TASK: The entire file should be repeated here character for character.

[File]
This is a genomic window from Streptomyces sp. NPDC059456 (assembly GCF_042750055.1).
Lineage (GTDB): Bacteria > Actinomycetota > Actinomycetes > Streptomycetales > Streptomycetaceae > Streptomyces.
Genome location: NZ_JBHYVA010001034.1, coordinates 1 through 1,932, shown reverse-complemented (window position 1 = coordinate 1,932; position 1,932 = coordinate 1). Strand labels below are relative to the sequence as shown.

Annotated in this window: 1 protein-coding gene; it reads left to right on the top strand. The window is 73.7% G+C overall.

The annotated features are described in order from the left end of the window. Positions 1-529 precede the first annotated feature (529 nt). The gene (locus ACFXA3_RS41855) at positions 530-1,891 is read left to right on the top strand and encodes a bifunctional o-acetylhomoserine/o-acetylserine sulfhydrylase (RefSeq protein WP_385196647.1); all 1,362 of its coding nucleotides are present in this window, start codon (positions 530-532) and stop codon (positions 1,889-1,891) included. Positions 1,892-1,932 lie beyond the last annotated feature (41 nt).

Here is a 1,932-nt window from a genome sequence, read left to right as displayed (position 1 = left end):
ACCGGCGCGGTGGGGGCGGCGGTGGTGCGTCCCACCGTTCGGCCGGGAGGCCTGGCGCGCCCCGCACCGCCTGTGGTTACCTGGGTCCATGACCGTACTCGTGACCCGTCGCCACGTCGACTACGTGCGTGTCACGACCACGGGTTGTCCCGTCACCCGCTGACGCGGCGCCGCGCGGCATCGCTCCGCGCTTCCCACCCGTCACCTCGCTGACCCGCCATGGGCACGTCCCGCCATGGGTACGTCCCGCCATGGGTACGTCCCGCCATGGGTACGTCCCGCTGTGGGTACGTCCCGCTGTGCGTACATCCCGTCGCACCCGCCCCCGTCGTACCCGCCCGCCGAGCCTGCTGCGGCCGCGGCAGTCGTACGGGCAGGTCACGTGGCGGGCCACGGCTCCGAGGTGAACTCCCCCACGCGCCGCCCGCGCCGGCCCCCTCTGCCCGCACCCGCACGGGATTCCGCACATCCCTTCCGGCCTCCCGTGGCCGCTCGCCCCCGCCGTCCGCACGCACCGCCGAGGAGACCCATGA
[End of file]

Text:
This is a genomic window from Streptomyces sp. NPDC059456 (assembly GCF_042750055.1).
Lineage (GTDB): Bacteria > Actinomycetota > Actinomycetes > Streptomycetales > Streptomycetaceae > Streptomyces.
Genome location: NZ_JBHYVA010001034.1, coordinates 1 through 1,932, shown reverse-complemented (window position 1 = coordinate 1,932; position 1,932 = coordinate 1). Strand labels below are relative to the sequence as shown.

Annotated in this window: 1 protein-coding gene; it reads left to right on the top strand. The window is 73.7% G+C overall.

The annotated features are described in order from the left end of the window. Positions 1-529 precede the first annotated feature (529 nt). The gene (locus ACFXA3_RS41855) at positions 530-1,891 is read left to right on the top strand and encodes a bifunctional o-acetylhomoserine/o-acetylserine sulfhydrylase (RefSeq protein WP_385196647.1); all 1,362 of its coding nucleotides are present in this window, start codon (positions 530-532) and stop codon (positions 1,889-1,891) included. Positions 1,892-1,932 lie beyond the last annotated feature (41 nt).

Here is a 1,932-nt window from a genome sequence, read left to right as displayed (position 1 = left end):
ACCGGCGCGGTGGGGGCGGCGGTGGTGCGTCCCACCGTTCGGCCGGGAGGCCTGGCGCGCCCCGCACCGCCTGTGGTTACCTGGGTCCATGACCGTACTCGTGACCCGTCGCCACGTCGACTACGTGCGTGTCACGACCACGGGTTGTCCCGTCACCCGCTGACGCGGCGCCGCGCGGCATCGCTCCGCGCTTCCCACCCGTCACCTCGCTGACCCGCCATGGGCACGTCCCGCCATGGGTACGTCCCGCCATGGGTACGTCCCGCCATGGGTACGTCCCGCTGTGGGTACGTCCCGCTGTGCGTACATCCCGTCGCACCCGCCCCCGTCGTACCCGCCCGCCGAGCCTGCTGCGGCCGCGGCAGTCGTACGGGCAGGTCACGTGGCGGGCCACGGCTCCGAGGTGAACTCCCCCACGCGCCGCCCGCGCCGGCCCCCTCTGCCCGCACCCGCACGGGATTCCGCACATCCCTTCCGGCCTCCCGTGGCCGCTCGCCCCCGCCGTCCGCACGCACCGCCGAGGAGACCCATGA